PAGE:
Why Not Eat the Beef You Love?!
Most people consider turkey, chicken, and fish healthy, yet think they should avoid red meat—or only choose very lean cuts—since they’ve always been told that it’s high in saturated fat.
But there are two problems in that thinking. The first problem is that almost half of the fat in beef is a monounsaturated fat called oleic acid—the same heart-healthy fat that’s found in olive oil. Second, most of the saturated fat in beef actually decreases your heart-disease risk—either by lowering LDL (bad) cholesterol, or by reducing your ratio of total cholesterol to HDL (good) cholesterol.
And besides being one of the most available sources of high-quality protein, beef also provides many important nutrients such as iron, zinc, and B vitamins. So the idea that beef is bad for you couldn’t be further from the truth.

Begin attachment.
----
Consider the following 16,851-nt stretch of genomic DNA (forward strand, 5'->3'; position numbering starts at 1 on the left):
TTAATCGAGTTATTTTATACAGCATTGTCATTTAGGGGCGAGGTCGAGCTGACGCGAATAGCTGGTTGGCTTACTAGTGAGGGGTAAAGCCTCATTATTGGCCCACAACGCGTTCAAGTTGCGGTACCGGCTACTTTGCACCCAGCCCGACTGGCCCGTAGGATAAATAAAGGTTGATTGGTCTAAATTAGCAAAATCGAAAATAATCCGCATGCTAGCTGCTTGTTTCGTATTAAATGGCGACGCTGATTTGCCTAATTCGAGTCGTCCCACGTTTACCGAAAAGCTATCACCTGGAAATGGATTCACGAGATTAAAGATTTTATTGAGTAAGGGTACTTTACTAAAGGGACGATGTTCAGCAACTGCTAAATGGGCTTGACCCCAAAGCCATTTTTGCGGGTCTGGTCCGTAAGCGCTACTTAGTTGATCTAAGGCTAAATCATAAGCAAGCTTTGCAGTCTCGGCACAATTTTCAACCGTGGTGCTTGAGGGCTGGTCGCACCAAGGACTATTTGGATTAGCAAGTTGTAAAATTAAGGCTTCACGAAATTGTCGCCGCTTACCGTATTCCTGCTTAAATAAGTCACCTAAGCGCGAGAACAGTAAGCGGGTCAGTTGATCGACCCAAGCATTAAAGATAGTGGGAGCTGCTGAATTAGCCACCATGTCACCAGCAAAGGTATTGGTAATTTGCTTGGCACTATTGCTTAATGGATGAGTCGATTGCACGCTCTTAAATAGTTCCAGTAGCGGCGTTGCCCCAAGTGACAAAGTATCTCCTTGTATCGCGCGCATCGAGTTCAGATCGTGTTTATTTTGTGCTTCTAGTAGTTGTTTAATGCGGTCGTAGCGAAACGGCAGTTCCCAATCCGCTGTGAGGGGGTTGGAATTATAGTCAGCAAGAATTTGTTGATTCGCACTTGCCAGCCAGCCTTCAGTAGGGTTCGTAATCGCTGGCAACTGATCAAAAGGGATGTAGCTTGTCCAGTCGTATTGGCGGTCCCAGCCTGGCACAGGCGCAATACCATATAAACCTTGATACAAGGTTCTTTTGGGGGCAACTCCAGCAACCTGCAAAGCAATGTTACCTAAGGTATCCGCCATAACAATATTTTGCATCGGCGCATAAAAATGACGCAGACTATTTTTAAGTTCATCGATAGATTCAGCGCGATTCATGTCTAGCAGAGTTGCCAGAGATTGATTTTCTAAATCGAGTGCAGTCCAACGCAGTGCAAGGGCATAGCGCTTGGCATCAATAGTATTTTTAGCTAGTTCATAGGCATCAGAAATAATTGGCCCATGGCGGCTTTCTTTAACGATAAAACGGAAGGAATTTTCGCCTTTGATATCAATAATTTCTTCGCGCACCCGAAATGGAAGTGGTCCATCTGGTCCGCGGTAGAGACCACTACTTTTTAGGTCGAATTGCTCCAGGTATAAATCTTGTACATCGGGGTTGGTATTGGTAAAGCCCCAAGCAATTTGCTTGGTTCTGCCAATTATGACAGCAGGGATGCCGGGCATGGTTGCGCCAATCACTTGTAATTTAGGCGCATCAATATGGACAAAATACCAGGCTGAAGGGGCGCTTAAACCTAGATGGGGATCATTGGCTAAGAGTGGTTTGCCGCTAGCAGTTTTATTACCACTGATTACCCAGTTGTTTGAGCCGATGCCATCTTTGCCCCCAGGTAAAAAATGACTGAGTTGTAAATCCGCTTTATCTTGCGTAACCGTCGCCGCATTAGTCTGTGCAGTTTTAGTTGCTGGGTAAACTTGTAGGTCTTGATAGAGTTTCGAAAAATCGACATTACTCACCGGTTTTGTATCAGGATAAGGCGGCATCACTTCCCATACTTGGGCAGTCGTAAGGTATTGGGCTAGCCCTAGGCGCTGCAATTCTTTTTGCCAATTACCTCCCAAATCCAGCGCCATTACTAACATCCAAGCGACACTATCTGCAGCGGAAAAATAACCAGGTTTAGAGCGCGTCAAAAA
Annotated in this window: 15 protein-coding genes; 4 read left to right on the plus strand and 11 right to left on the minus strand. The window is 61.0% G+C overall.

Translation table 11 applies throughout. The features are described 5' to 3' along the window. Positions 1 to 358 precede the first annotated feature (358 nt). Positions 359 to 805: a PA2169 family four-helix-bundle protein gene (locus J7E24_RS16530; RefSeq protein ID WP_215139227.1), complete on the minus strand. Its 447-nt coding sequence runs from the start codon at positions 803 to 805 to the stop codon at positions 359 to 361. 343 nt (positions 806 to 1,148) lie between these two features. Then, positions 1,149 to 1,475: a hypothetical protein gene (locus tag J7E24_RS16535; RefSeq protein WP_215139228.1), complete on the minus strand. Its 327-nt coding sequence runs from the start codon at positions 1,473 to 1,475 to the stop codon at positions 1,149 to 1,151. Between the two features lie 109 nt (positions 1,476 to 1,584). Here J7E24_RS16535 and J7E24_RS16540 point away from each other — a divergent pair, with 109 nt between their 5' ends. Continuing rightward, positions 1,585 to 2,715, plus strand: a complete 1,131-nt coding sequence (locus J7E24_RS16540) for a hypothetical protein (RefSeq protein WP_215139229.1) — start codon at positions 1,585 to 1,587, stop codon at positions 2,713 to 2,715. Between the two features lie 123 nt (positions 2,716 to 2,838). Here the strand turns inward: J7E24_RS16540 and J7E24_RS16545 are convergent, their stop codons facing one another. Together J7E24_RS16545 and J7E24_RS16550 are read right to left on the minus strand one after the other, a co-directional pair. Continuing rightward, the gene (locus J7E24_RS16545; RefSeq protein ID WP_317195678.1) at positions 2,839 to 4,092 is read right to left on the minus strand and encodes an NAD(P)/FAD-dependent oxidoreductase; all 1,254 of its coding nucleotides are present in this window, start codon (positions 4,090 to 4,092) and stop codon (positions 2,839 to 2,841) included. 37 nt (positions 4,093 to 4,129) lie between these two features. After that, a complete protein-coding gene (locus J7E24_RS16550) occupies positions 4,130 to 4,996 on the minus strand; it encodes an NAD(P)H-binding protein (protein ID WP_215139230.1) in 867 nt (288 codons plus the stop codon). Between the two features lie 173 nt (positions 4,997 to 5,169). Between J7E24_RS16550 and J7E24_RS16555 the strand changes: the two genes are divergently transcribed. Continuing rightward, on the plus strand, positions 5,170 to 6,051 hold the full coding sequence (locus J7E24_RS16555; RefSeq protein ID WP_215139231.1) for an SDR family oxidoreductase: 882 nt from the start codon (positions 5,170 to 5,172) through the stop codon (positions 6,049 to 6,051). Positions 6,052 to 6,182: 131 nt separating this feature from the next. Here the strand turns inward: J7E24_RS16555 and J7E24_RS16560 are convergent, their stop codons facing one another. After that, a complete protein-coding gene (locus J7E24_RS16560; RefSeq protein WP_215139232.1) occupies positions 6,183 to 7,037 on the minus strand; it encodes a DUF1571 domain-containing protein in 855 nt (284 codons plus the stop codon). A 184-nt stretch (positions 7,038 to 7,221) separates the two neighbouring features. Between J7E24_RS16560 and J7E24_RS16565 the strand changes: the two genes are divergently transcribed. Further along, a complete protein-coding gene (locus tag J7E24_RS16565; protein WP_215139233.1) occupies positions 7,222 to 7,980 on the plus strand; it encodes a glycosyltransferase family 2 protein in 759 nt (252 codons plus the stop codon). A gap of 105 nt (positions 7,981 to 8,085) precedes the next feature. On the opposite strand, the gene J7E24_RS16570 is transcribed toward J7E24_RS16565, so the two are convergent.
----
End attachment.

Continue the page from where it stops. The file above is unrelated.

Resource: Men’s Health
Barbecued Chuck Roast
Makes 8 servings
Trim fat from one 2-1/2 to 3 pound chuck roast, 1-1/2 to 2 inches thick. Place meat in freezer bag.
1/3 cup wine vinegar
1/4 cup catsup
2 T. soy sauce
1 t. salt
2 t. Worcestershire sauce
1 t. prepared mustard
1/4 t. garlic powder
1/4 t. pepper
Pour over meat; close bag. Marinate 2 to 3 hours at room temperature or overnight in refrigerator. Turn bag occasionally to distribute marinade. Freeze.
Serving Day: Thaw meat and let set in marinade in refrigerator. Remove meat, reserve marinade. Place meat on rack of broiler pan. Broil 6 to 8 inches from heat till medium rare, about 50 to 60 minutes. Turn meat every 10 minutes. If meat is not seeming to get down in the middle, cut the roast in 2 to let heat get to the middle. Baste with reserved marinade the last 20 to 30 minutes (I usually baste at least 2 times on each side.)
It may be serve with baked potatoes, vegetable and good bread. Heat up reserved marinade and serve in a side dish for people who wish more barbecue sauce.
This is one of my all time favorite recipes!